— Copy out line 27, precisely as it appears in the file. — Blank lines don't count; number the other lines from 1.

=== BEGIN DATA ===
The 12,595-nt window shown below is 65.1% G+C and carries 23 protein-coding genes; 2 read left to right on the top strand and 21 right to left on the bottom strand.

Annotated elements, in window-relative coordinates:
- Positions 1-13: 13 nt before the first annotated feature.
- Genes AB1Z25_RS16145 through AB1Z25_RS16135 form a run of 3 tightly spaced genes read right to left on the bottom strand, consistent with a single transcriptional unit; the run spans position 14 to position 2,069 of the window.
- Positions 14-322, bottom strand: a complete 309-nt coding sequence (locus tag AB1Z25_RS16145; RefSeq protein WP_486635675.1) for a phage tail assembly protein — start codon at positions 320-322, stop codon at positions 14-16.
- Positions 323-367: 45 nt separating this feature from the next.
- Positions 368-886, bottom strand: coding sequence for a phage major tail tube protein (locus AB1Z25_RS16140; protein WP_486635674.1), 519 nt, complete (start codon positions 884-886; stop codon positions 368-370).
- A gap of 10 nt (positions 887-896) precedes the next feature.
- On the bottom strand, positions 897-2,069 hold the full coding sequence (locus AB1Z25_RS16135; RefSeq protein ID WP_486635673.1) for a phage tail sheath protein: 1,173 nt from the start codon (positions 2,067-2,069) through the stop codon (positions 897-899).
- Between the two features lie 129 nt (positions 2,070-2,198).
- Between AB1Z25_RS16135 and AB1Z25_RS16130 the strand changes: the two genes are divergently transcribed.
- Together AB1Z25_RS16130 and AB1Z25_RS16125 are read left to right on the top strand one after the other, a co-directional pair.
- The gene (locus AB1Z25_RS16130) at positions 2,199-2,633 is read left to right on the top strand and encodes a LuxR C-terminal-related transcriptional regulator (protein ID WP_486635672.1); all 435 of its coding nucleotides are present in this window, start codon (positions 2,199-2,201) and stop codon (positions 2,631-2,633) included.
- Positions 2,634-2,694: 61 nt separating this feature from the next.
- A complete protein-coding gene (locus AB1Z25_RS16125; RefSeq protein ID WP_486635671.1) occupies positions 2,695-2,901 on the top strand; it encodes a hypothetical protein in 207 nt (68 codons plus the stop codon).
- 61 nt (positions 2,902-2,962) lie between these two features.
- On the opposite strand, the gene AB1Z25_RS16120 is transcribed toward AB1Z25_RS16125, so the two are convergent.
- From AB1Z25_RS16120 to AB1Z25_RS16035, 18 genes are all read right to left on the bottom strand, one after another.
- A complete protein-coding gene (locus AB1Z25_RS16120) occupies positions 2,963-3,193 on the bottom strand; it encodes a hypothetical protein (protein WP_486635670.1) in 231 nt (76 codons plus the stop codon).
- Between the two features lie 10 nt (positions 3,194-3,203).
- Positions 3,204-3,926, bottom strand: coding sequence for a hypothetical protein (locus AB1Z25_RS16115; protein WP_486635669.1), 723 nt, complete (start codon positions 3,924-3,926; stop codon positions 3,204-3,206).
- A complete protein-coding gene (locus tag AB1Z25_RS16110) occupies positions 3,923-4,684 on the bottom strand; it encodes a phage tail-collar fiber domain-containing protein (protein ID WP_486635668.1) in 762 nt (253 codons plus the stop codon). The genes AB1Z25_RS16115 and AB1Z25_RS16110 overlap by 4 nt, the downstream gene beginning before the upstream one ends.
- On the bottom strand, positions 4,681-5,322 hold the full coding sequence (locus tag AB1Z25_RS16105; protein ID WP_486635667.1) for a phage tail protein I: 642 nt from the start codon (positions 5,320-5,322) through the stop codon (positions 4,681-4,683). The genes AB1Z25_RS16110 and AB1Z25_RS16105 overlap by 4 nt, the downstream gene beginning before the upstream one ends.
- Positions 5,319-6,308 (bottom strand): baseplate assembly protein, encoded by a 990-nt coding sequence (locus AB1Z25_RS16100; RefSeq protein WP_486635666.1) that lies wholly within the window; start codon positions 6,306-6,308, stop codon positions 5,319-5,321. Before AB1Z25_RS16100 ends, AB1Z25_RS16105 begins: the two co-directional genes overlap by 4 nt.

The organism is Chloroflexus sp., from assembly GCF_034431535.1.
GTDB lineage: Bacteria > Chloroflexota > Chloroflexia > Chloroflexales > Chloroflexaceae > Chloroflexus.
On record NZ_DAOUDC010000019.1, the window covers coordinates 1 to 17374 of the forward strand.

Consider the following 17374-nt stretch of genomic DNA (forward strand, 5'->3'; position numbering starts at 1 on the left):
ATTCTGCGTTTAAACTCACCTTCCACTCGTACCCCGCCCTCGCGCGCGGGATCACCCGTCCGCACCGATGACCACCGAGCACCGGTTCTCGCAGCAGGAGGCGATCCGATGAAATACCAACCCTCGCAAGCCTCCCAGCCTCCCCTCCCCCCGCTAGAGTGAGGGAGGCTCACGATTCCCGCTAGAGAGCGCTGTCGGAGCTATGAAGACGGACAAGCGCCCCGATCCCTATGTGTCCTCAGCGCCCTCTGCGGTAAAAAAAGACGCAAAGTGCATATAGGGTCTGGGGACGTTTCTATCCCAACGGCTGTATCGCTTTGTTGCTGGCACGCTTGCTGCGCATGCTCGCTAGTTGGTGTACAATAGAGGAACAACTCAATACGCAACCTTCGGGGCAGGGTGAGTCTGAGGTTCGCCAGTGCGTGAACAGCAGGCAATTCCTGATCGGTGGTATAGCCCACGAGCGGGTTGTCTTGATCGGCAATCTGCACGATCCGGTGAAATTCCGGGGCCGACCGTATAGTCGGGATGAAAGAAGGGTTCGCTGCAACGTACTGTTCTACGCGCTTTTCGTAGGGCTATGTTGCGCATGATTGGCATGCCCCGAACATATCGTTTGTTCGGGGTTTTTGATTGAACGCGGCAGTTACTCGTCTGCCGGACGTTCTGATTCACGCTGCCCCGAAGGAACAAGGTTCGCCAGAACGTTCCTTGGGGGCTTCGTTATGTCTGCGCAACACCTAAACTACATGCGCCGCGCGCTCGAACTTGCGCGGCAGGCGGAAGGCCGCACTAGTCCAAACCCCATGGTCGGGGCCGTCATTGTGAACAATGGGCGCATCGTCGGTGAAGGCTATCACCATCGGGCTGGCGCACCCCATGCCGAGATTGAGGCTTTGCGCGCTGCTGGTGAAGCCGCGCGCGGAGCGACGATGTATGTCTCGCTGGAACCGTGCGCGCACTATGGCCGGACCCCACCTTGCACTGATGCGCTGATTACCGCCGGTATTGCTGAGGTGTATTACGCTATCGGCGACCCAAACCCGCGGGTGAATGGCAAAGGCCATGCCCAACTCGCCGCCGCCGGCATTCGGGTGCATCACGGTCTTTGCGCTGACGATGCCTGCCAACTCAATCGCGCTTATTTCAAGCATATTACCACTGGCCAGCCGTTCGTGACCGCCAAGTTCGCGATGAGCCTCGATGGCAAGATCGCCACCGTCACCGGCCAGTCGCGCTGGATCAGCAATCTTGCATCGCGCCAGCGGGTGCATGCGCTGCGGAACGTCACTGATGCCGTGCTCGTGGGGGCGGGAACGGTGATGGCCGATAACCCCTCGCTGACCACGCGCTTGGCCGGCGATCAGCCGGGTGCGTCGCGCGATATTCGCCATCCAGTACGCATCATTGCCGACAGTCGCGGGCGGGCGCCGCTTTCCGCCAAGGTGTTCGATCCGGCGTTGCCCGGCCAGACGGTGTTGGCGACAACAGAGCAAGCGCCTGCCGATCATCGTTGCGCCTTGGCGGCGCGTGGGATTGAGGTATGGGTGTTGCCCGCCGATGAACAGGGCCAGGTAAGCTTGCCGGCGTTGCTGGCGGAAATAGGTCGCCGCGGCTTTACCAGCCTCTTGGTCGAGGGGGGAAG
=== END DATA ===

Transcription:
On record NZ_DAOUDC010000019.1, the window covers coordinates 1 to 17374 of the forward strand.